Mr Scanlon said he was honoured to present his poems at the War Memorial during such a historic year. "I was very much humbled," he said.

"I knew that the poems I was writing were strong enough because the Australia Light Horse had started to see the merit of them”.

Mr Scanlon has been volunteering with the Mudgeeraba Light Horse Museum, and is visiting local schools to talk about the Anzac spirit and tradition.

Mr Scanlon’s poems will be featured in a booklet produced by The Light Horse Museum for Gold Coast schools. It will be available this month.

Contact Dennis: Mob: 0427328633. Email:
Article courtesy of Bob Anthony, Gold Coast Sun newspaper.

See previously featured achievers.

Bush Poetry Clubs and Organisations

This feature is designed to share what is being done in bush poetry clubs and organisations throughout Australia.  You are invited to submit your club’s profile (through the ABPA Secretary) for inclusion in this section.

Illawarra Breakfast Poets

Photo, L to R: Graham Morphett, Steve Caskey, Hazel Strachan, Gloria Halsey, Ron Halsey, Rhys Gardner, Ralph Scrivens, Zondrae King and Ken Potter. Our Photographer is: Ella Edwards.
Illawarra Breakfast Poets
It was in January 2006 at the Illawarra Folk Festival that Tony Stoddart and Zondrae King first met. Within an hour of that meeting they were discussing the need for a poetry appreciation group in Wollongong. To Zondrae’s surprise she received a call on Monday to let her know that the inaugural meeting was at 7am on the following Wednesday. About a dozen attended. Of that first group only Ken Potter and Zondrae King are still active members. After the first six months they relocated to the Hall at Coniston where they remain.

Meetings are every Wednesday morning at 7:00am – yes 7:00am,hence the name Breakfast Poets. Each week they bring in a newly written poem and vote to award a DPA (Distinguished Poets Award) to the best poem of the morning. While this is only a token, it is highly sought after. During the second half there is the opportunity to read a poem, recite a poem or to practice a poem that is being learnt. A new topic is selected for the following week. There is also a monthly topic. The idea is, a month allows more time to work on the new creation. Having a topic on which to focus helps to keep the ideas flowing.

The group is very supportive and suggestions are often made regarding the writing or reciting of their chosen poems. From time to time a tutorial on the technical side of writing poetry is held. Whilst some members have had great success,others are happy to write and come along as a social interaction.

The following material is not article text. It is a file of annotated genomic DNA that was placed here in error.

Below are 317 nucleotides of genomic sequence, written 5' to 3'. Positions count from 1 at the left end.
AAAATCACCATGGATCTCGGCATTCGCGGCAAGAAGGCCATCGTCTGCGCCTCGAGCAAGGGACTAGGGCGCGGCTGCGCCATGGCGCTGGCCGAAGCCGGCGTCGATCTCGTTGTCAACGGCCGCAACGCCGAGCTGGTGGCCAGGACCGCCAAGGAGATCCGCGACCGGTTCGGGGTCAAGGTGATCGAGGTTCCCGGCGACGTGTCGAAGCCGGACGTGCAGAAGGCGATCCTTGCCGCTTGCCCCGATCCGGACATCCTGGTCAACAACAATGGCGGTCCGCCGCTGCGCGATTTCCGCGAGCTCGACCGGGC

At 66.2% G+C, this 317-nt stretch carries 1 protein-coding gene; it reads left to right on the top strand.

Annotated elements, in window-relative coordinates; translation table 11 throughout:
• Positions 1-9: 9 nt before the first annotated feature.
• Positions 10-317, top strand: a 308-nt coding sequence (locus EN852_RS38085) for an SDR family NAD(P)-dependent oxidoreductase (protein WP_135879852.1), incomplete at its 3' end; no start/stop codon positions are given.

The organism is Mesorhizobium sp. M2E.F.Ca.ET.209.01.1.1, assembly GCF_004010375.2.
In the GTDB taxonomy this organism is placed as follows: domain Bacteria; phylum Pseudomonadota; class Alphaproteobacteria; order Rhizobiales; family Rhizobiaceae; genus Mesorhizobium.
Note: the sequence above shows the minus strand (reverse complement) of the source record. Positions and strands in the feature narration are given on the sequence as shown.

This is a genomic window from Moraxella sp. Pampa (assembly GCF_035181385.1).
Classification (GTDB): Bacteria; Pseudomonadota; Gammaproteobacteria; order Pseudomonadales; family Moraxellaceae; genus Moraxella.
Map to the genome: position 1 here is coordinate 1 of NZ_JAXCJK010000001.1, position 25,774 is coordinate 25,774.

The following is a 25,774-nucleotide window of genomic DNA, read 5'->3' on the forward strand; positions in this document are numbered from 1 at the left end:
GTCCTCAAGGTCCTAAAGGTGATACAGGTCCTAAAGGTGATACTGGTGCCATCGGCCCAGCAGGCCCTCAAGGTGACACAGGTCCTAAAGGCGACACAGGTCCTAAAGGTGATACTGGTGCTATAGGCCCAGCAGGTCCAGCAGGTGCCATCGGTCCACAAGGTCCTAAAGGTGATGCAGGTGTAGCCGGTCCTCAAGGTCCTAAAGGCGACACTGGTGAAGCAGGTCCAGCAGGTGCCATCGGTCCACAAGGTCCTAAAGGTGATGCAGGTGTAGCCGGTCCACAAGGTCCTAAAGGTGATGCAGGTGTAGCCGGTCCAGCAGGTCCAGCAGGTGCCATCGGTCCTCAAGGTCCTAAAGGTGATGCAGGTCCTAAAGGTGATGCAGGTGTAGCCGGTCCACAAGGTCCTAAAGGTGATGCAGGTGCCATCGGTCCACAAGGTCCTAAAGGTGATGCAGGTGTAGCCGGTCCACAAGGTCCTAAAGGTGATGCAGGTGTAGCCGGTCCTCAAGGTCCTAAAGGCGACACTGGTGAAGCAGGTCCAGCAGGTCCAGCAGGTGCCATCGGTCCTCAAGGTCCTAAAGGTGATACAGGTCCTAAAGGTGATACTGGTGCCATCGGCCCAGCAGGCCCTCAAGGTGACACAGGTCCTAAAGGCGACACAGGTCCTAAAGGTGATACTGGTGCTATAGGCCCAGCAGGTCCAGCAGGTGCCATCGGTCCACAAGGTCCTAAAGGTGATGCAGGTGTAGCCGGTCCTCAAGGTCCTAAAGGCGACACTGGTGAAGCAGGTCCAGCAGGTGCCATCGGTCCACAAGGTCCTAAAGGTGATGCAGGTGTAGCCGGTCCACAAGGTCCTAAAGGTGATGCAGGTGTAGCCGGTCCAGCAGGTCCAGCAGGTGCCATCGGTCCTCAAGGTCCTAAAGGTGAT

It is difficult to say how many members there are. Each week from eight to ten members turn up. But these may not be the same names as last week. In the past there has been as many as sixteen people attend. The meetings start with a quick catch up of personal news. This helps to get to know everyone. There is also a section during the meeting where email poems are read (written by members who cannot attend meetings). Poems have been written on the weekly/monthly topic. A virtual DPA may be awarded. It is a varied group, with one member, Hazel, (who writes some brilliant poetry) recently turned ninety. After the meeting there is morning tea/coffee at the local golf club.

Some members prefer to perform their poetry around the community and with two accomplished guitar players and singers in Steve Caskey and Ron Halsey, IBP can give a very pleasant varied concert. They perform at Retirement villages and Nursing Homes, Probus clubs, View Clubs, Salvation Army Groups, Cafes, Primary Schools, Local festivals and markets, and Seniors week, in fact anywhere they can. It is one of the group’s aims to advance the cause of Australia Poetry.

The group also run an annual written poetry competition, ‘The Kembla Flame’, which is most successful. This year it attracted nearly 100 entries, some from as far away as New Zealand and Thailand.

Illawarra Breakfast Poets are a friendly group that is fun, supportive, productive and are positive promoters of Australian Poetry particularly Bush poetry – that is poems with good Rhyme and Metre.

We thank Zondrae King for providing us with this informative account of the activities of the IBP.